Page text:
Tag Archives: short term energy outlook

Data Watch: US Natural Gas Monthly Production October 2013 Plus a Review of EIA’s Medium- and Long-Term Forecasts

Apologies for the late reporting of this number; my brain has been occupied with job-eating robots and computers for the last few weeks (and another post on this theme to come).

Apart from getting the latest monthly US natural gas number, I also want to do a quick catch up on The Energy Information Administration (EIA)’s “Annual Energy Outlook 2014″, which came out in mid-December and the “Short Term Energy Outlook” that came out on January 7th with new 2015 numbers.

But first the monthly number: the US government agency the EIA issues data on U.S. natural gas production, including shale gas, on a monthly basis with a lag of roughly two months. The latest data release was made on January 7th, and covers the period up until end-October 2013.

Data is reported in billion cubic feet (bcf). Key points:

  • October 2013 natural gas dry production: 2,007 bcf, plus 0.6% year-on-year
  • Average monthly production for the 12 months to October 2013: 2,015 bcf, +0.7% over the same period the previous year

Since the end of 2011, production growth has stalled (click chart below for larger image), with the year-on-year 12-month average now flat-lining.

US Dry Gas Production Oct 2013 jpeg

Natural gas well-head prices exhibit seasonality, with winters generally seeing stronger prices due to heating needs. The recent polar-vortex induced cold snap in the U.S. has also been supporting prices over recent weeks (here, click for larger image).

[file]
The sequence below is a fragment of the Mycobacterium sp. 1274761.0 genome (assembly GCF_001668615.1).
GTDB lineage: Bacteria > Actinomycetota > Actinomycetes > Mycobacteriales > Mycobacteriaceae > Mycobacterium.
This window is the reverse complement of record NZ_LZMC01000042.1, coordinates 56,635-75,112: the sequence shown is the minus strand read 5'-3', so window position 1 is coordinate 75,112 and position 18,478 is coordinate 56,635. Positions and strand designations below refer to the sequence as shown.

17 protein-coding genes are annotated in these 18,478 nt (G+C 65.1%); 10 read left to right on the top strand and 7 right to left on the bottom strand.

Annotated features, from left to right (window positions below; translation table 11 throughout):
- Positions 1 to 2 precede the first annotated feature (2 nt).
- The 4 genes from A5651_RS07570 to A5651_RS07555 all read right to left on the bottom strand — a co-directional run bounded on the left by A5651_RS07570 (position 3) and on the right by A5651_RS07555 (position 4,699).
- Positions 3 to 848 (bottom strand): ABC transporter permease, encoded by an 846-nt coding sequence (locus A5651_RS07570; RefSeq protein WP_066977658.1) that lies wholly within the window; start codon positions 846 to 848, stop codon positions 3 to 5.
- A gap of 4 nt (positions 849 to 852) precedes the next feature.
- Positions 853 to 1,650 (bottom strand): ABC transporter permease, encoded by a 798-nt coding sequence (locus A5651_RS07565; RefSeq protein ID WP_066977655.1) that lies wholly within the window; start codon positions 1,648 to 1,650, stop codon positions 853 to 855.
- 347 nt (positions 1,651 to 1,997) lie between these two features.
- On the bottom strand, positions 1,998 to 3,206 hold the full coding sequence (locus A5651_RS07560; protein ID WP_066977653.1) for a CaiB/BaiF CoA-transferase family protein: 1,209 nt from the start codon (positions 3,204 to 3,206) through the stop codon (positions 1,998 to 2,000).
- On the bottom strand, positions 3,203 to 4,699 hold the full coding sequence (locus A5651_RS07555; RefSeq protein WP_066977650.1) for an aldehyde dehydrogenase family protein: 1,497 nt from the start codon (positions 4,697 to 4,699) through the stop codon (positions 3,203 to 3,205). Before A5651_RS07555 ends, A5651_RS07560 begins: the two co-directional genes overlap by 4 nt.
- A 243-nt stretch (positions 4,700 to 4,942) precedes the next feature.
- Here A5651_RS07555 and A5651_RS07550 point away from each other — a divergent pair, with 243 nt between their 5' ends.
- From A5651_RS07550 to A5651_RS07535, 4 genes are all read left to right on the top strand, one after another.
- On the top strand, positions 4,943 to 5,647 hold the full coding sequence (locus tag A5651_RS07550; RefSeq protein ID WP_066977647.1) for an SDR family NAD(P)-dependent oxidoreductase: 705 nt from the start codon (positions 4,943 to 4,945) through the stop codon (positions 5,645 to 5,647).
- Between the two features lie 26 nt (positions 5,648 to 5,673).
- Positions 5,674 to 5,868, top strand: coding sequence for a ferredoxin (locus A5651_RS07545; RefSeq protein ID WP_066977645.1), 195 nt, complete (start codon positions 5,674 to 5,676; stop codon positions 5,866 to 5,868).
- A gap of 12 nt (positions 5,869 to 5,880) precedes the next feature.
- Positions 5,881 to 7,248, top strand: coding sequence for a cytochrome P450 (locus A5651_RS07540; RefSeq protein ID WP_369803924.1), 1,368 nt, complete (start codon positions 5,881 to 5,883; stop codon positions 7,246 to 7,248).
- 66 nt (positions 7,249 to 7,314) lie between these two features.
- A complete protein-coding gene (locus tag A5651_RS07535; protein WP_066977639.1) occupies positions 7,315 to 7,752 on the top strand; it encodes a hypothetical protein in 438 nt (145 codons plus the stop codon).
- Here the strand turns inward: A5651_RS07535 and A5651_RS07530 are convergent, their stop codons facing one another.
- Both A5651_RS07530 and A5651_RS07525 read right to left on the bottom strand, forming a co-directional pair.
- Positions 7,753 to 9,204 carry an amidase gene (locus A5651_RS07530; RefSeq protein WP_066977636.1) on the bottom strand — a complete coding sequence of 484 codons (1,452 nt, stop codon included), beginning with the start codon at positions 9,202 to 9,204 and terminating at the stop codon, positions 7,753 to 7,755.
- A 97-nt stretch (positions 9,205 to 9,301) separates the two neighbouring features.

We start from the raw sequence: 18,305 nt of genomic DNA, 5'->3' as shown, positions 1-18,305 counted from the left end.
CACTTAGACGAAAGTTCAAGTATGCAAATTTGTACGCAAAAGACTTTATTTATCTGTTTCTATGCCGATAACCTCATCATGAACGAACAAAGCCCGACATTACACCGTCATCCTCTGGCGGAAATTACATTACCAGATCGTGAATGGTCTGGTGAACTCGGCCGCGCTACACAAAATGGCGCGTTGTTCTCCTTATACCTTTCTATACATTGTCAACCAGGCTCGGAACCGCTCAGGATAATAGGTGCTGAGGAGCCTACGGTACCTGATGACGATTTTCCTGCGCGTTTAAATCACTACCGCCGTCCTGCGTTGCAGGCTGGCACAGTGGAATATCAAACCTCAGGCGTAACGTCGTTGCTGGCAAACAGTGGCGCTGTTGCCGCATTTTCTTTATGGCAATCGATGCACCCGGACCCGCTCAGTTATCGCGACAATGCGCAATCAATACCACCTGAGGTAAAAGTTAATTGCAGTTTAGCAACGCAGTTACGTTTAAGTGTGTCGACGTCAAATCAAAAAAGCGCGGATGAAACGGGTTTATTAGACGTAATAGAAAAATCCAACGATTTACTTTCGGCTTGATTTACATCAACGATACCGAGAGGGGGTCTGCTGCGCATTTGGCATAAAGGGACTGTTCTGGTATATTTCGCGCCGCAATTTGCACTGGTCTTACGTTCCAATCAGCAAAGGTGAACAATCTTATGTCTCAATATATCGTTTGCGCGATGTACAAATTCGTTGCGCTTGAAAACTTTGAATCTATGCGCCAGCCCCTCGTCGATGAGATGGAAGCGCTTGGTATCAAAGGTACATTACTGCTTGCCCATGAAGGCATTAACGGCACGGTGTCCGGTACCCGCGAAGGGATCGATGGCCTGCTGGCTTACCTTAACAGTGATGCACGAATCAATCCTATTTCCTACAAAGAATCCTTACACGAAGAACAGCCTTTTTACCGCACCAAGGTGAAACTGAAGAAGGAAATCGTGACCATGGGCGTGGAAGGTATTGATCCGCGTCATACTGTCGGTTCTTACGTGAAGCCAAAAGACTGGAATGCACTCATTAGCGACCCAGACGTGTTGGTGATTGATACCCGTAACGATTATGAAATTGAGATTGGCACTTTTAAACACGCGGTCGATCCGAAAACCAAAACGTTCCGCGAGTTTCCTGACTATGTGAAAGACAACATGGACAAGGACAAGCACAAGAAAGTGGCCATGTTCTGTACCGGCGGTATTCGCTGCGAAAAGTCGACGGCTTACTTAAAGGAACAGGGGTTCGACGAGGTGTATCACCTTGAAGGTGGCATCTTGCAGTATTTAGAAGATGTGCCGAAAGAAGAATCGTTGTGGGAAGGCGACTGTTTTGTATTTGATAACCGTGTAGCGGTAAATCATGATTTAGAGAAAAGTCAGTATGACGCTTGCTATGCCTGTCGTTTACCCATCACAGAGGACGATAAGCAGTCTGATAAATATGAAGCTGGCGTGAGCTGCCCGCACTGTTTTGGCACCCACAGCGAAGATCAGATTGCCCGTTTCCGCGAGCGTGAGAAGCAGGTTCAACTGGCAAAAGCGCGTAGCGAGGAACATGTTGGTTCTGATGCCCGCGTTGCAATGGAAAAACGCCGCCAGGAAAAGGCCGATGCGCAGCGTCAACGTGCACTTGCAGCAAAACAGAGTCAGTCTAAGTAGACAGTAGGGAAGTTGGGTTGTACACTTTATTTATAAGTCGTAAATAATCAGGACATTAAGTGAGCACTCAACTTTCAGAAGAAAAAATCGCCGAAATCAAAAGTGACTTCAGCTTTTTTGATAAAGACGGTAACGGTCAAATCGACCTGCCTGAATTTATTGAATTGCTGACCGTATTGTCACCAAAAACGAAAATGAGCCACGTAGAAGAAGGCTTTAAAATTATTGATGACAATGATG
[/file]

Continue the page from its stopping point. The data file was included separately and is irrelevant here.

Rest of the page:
US Nat Gas Spot Prices Jan 14 jpeg

To put the current price of $4.5 per million Btu in perspective, a longer term monthly time series going up until end December 2012 is given below (click for larger image). Continue reading

Does Shale Gas Make You High?

In my weekend links, I highlighted a much-talked-about paper by Texas University’s Bureau of Economic Geography on the Texas Barnett shale. The paper is currently undergoing peer review, so all we have is a well-publicised preview. The Wall Street Journal, for example, ran a column on the paper here.

Let’s start by taking the key graphic that accompanies the Texas University press release:

Barnett Shale jpeg

The granular data supporting the paper goes up to 2010. The most important prediction coming out of the chart for me is that gas production for the Barnett shale has already peaked. True, it has not collapsed—and it is not forecast to collapse, but it is now in a rather gentle decline.You can roughly see from the chart that production peaked at 2 trillion cubic feet (tcf) in 2012 and is forecast to decline to 0.8 tcf in 2030.

Let us now put this in the context of The Energy Information Administration’s Annual Energy Outlook 2013 Early Release forecast for natural gas production through 2035. In short, the Barnett shale reached around 10% of overall U.S. natural gas production at its peak, but is now a net drag on year-on-year growth. And, of course, traditional natural gas production is also a net drag on year-on-year growth.  Continue reading